To Rome With Love, behind the scenes, Allison Pill

“With Woody Allen, you have someone who is responsible for more memorable moments than anyone who’s ever been involved in films,” says Alec Baldwin, one of the stars of “To Rome With Love,” who joined various cast members and the director in New York City to talk with press about the film. The 42nd film of the career of the writer, director and legend, Allen doesn’t have to go far to find an exciting collaborator like Baldwin, who bluntly says, “When he calls you and asks you to come and do this, if you’re available, you go.”

“To Rome With Love” is an anthology, centered around multiple love stories set in the beautiful city of Rome. It’s a first for Allen, who has found a second home overseas since 2005’s “Match Point.” “Rome is a provocative city to shoot in,” Allen says. “It’s visually arresting, and there’s a great Italian film tradition.” Adds Baldwin, “I think Italy and Rome have more of a sense of humor than a lot of other places I’ve been. It’s a very loose, very relaxing place, not very self-conscious. Every cliché I’ve heard about spending a lot of time in Rome is true.”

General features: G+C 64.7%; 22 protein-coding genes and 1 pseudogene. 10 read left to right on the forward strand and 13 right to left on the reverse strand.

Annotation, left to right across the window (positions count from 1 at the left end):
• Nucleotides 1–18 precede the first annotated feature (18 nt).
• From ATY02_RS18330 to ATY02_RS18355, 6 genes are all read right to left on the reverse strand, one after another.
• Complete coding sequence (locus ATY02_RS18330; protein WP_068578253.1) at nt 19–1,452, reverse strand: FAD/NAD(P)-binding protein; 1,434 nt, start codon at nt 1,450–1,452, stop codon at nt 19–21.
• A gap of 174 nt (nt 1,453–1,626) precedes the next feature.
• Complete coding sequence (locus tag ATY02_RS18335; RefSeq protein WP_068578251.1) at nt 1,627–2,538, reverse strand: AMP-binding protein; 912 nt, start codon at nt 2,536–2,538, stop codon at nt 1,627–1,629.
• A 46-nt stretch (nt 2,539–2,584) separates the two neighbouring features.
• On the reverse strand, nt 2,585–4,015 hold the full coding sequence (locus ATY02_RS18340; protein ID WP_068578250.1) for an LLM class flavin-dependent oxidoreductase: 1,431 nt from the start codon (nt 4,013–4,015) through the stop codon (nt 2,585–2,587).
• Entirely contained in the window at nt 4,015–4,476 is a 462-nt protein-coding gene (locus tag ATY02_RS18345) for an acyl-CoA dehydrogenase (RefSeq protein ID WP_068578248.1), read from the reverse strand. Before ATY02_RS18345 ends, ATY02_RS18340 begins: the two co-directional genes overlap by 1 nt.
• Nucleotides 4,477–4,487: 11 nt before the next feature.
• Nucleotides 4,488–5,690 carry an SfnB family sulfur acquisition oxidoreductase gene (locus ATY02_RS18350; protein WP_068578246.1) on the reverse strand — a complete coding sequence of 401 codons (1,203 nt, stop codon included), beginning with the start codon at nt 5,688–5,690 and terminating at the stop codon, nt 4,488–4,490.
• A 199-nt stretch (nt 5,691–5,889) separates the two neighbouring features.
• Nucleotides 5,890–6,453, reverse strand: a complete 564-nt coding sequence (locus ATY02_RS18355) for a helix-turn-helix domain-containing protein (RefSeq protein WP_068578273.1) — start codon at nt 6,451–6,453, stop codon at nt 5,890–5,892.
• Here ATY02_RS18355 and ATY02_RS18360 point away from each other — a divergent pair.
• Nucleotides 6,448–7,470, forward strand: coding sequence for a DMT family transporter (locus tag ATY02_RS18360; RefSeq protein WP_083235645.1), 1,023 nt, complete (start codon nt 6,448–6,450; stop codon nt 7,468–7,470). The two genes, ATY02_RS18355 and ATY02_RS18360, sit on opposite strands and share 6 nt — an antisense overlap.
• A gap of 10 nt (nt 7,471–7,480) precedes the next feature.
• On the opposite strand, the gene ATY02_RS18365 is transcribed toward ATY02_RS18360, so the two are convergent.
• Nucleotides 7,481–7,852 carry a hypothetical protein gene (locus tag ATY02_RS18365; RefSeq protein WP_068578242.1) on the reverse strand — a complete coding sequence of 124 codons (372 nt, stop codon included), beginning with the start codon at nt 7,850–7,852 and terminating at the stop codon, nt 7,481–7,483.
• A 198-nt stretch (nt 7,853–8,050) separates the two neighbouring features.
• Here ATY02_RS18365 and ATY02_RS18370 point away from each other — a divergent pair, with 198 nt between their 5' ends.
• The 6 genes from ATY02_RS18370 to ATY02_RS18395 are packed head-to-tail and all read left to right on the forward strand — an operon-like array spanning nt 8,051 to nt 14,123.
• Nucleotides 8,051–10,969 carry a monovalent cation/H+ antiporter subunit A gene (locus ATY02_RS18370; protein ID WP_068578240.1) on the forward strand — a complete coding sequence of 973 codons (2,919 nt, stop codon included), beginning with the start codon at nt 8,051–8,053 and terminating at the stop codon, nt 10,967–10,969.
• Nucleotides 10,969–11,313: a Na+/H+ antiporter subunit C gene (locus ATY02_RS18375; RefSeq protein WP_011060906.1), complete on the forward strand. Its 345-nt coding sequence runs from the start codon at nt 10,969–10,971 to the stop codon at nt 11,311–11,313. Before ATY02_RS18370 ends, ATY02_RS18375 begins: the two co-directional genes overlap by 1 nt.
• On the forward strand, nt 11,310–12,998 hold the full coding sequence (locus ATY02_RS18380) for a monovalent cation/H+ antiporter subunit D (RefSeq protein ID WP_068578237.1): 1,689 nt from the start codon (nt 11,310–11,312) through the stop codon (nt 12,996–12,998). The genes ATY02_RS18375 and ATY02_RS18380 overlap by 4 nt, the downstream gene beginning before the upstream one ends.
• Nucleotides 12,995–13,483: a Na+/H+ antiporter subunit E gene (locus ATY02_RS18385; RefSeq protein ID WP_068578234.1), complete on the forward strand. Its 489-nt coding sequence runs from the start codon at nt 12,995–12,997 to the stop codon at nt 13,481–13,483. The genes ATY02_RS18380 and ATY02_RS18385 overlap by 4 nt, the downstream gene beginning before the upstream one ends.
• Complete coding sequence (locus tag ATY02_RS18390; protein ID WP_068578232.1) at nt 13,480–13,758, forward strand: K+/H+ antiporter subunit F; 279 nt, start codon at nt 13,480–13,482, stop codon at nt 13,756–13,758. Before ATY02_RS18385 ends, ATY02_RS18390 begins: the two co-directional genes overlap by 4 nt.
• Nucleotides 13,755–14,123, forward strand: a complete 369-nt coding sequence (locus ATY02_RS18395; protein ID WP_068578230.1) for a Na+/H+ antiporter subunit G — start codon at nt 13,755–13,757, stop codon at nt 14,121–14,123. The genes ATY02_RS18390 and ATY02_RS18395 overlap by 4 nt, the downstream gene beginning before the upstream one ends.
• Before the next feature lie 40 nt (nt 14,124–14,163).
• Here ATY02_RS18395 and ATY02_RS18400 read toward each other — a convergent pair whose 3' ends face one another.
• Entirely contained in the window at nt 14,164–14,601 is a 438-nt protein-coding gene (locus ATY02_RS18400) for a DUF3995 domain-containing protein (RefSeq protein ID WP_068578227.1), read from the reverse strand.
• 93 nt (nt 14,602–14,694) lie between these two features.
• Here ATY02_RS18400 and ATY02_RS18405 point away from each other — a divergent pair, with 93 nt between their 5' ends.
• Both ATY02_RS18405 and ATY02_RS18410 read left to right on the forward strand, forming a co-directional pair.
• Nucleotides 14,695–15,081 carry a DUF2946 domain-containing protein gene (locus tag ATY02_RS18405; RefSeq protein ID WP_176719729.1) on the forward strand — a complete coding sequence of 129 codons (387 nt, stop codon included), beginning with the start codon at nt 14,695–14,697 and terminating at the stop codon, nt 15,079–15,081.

Like the rest of the cast, Baldwin found inspiration not only on the page, but in the heritage of their surroundings. “When you look at Italian films, there’s kind of an openness to Italian acting and Italian film,” Baldwin says. “The people who became stars, from Pasolini’s time to New Wave filmmaking, even [co-star Roberto] Benigni, there are people you can see right into them, there’s not a lot of pretense to them, they’re very available. I tried to keep that in mind.”

Co-star Greta Gerwig, who plays a vacationing student unknowingly involved in a love triangle, used an academic approach to expressing the comedic nature of her work. “I was thinking the commedia dell'arte style of acting,” says Gerwig. “The way actors would play out these ‘types,’ I thought there was some reflection of that in this film.” Though she didn’t have to look far for additional motivation, given her relationship with Allen’s films. “I grew up watching his movies over and over again, I’ve learned what books to read based on references in his films. I read ‘Death In Venice’ because he mentioned it. I wouldn’t live in New York, and I wouldn’t want to be an actor, if it weren’t for his movies.”